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    • No, I was a parent for many years on the outside looking in with no knowledge of where the rules even were. I also respected my son's wish to have a place without parents looking over his shoulder. I was finally able to get in because of a job change that gave me more freedom and I joined a different troop to keep out of my son's hair. I think he had a far better experience that way. Once I got my green light to join, I was very keen on knowing the rules in general, specifically the advancement section. Mainly because I recognized how some made up or misinterpreted rules were used against my son. And thus, could also be used against other scouts. People are taught not to question the authority. I'm certainly no rules expert and I can easily forget or muddle things myself. My sharpness comes from events involving my own son. Things where Scouters were making up stuff in regards to advancement etc. There were gates put up because of retaliation when my son reported being bullied by a popular scout. As far as YP, we had an adult outside of scouting who did the classic items you see in YPT2. I'm extremely thankful my wife and I listened to our guts and kept our kid away from him. He was eventually arrested by the FBI and was put in prison. That's why I caution folks who are going to take YPT2 for the first time because it triggered things in me because I saw all the different things that lowlife tried to do to my son and us.  As far as a refresher, I'm not sure. We all had to take the YPT2 last spring. I haven't seen anyone who isn't aware of it, except for that first incident I mentioned where the adult was actively looking to break the provisions. That was bad in all respects and they were called out on it by others too. All those other incidents were simple nods to the affect that we were vigilant and stepped up correctly. I still laugh at that scout who kept following me when I was trying to stay out of a 1-on-1 situation. The scouts don't understand that side of things. If there is any aspect of training we should do, it's to do a very simple talk with scouts about not being in a 1-on-1 situation outside of family members.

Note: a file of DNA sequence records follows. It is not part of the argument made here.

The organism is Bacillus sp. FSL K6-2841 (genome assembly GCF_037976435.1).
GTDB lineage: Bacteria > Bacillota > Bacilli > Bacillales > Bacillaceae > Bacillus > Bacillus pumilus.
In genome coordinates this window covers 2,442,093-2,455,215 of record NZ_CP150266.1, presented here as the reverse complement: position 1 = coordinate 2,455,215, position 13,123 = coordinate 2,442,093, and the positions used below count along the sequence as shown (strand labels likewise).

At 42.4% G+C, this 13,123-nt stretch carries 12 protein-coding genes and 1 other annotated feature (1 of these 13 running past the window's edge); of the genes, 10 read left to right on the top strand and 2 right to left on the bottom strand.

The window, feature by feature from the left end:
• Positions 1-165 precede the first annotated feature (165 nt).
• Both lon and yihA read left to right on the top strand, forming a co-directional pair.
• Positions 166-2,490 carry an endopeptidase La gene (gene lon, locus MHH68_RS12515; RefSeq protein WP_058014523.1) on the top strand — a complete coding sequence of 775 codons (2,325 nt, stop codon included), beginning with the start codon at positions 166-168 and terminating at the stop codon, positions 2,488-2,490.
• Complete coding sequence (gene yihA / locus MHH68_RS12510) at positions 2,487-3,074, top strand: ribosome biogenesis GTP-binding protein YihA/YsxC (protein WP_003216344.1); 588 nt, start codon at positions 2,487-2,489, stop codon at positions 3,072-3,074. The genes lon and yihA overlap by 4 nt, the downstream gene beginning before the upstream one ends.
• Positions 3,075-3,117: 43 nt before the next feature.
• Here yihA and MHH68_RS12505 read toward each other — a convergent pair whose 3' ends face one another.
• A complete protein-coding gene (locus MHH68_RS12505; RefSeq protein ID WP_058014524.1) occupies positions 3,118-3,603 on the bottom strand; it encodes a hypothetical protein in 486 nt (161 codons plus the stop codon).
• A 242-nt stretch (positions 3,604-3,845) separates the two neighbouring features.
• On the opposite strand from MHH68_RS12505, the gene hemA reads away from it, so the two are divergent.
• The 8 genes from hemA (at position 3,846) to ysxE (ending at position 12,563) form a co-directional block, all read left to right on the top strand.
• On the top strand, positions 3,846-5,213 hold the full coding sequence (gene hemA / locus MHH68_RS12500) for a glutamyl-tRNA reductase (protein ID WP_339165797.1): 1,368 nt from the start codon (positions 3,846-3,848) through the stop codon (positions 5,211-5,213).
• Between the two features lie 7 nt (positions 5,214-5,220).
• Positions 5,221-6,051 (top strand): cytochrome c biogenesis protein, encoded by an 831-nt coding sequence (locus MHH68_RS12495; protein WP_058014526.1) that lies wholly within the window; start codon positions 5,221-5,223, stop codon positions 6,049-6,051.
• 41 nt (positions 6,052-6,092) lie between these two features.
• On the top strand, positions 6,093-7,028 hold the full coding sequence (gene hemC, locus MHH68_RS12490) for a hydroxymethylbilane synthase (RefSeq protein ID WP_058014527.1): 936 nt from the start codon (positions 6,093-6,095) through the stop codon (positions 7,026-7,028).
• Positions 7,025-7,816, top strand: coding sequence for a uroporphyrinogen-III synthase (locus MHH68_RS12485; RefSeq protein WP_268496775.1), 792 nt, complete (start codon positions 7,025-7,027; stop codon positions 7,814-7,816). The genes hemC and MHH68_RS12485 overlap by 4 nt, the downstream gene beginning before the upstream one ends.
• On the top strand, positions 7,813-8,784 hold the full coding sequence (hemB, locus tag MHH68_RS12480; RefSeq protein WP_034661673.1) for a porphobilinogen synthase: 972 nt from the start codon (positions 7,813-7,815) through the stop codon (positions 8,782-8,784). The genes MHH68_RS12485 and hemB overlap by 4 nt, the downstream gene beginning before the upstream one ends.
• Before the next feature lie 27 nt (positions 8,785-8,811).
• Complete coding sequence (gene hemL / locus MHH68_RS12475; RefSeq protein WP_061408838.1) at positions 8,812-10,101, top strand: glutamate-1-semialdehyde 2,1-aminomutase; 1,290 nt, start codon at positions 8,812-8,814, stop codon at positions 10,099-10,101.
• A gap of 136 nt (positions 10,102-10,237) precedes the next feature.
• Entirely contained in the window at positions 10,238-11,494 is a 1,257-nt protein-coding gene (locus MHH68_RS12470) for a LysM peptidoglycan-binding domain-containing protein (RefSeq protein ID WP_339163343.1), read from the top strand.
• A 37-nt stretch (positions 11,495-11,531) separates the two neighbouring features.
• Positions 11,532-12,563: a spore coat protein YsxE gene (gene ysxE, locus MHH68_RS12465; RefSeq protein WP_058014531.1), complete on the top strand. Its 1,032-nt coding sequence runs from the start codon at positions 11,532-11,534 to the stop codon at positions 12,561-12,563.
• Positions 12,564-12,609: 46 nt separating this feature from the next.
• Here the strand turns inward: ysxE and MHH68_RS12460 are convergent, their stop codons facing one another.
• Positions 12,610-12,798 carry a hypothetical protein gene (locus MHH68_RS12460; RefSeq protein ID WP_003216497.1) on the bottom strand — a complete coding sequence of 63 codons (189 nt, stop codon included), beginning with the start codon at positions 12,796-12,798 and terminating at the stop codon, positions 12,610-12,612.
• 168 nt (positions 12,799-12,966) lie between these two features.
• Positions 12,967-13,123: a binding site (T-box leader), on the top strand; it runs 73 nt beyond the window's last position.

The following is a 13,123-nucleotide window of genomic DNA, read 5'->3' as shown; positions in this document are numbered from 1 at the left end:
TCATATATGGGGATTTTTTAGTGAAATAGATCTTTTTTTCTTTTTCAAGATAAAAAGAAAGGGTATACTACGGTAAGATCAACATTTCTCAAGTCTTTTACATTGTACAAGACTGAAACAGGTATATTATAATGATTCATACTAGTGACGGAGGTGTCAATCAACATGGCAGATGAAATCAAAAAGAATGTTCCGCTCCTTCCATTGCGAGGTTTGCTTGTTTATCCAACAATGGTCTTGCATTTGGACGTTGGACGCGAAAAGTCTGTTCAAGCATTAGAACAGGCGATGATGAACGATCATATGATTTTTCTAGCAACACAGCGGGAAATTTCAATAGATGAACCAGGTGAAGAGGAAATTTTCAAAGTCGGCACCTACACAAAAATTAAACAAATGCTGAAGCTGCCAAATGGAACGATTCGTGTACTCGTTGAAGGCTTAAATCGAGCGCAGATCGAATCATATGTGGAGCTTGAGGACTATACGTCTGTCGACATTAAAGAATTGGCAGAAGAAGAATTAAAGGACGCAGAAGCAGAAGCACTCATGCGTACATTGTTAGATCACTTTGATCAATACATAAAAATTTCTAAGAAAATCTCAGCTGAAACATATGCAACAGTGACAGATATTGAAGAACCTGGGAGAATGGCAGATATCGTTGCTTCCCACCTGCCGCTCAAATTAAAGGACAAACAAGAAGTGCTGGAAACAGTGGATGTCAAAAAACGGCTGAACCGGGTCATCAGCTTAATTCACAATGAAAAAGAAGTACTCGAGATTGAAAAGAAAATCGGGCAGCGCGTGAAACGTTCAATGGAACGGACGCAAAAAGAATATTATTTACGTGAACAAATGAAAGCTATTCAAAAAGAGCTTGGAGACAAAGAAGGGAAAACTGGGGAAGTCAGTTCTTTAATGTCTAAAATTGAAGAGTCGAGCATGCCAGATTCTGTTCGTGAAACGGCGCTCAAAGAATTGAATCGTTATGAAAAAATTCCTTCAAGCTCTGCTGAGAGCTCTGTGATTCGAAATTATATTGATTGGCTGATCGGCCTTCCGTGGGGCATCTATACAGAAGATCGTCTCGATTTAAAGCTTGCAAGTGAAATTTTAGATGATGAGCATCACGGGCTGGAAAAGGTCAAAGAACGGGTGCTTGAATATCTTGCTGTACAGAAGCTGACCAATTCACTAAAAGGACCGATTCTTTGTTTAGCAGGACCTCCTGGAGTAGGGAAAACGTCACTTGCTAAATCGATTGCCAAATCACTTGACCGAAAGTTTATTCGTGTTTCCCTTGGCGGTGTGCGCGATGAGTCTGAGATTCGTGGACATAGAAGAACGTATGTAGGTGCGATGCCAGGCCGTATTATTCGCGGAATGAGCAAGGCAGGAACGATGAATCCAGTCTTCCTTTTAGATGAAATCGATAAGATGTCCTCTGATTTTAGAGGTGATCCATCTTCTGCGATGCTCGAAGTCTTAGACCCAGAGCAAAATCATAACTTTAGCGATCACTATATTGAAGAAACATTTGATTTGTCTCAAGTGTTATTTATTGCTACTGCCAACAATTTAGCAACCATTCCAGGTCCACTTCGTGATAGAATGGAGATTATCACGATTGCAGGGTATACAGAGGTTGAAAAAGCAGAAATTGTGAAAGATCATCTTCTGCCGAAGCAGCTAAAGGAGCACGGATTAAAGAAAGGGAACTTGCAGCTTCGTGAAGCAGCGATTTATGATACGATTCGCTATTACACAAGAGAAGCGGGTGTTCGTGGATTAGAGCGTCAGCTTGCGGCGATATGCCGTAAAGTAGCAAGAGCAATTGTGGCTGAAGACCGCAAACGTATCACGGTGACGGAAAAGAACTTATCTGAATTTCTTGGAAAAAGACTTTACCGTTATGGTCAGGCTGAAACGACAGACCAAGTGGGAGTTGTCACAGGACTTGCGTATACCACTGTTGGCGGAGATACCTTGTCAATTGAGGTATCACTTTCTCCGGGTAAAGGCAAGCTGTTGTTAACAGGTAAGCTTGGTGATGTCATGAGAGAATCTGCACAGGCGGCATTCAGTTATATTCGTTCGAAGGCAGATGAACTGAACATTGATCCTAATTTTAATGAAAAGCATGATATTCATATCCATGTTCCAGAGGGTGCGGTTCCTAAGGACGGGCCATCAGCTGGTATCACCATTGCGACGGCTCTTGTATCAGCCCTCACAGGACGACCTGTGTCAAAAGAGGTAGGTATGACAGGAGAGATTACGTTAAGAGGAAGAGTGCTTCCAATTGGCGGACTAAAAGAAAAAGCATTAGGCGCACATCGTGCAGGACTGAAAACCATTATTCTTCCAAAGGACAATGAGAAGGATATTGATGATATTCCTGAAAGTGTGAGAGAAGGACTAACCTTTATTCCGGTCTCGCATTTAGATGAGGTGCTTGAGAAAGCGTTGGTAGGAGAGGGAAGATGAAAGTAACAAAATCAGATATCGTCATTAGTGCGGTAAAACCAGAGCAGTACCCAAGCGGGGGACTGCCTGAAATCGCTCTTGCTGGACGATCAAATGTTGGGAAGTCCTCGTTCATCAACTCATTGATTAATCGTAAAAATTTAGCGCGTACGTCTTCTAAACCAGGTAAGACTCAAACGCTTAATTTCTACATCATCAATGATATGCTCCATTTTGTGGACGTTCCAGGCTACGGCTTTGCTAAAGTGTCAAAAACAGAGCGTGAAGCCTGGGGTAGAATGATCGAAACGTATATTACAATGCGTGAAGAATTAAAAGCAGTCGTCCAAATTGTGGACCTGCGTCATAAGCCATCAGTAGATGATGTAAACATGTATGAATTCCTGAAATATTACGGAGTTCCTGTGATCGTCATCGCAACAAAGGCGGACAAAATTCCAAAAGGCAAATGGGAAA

• I think First Aid can be another good one to do at camp.  I agree on most of the Eagle-required badges - many of them are not really suited for camp, anyway.  For Environmental Science, one option could be to have the requirements that require report writing be done prior to camp as pre-requisites (in order to complete the badge at camp).  That might be about the only way to make it work when camps have limited equipment (computers, printers, internet access, etc.).
    • I put okra in gumbo, not sure I have ever used it in jambalaya.  
    • Yep, cooking is a prime example.   How does anyone learn to cook?  On a kitchen stove or wood camp fire?   Three things are necessary:   Hunger and boredom with the current menu (!!),  someone to demonstrate possibilities, and or instruction. Scout Iron Chef episodes are great.   I remember a "Scout Chef"   camp, I still have the souvenir woggle from it.   How could your District encourage such events?    Like a Camporee but with a  THEME of  "Clever Nutrition"?   We have a Tasters Walk in a neighboring local,  every restaurant sets up a tasting table in front and you walk the sidewalk and TASTE ! You buy a slew of tickets (it is a charity fundraiser) and for a ticket or two, you get a sample of whatever the restaurant special is.   Something like that?   Patches? Woggles?  Prizes?
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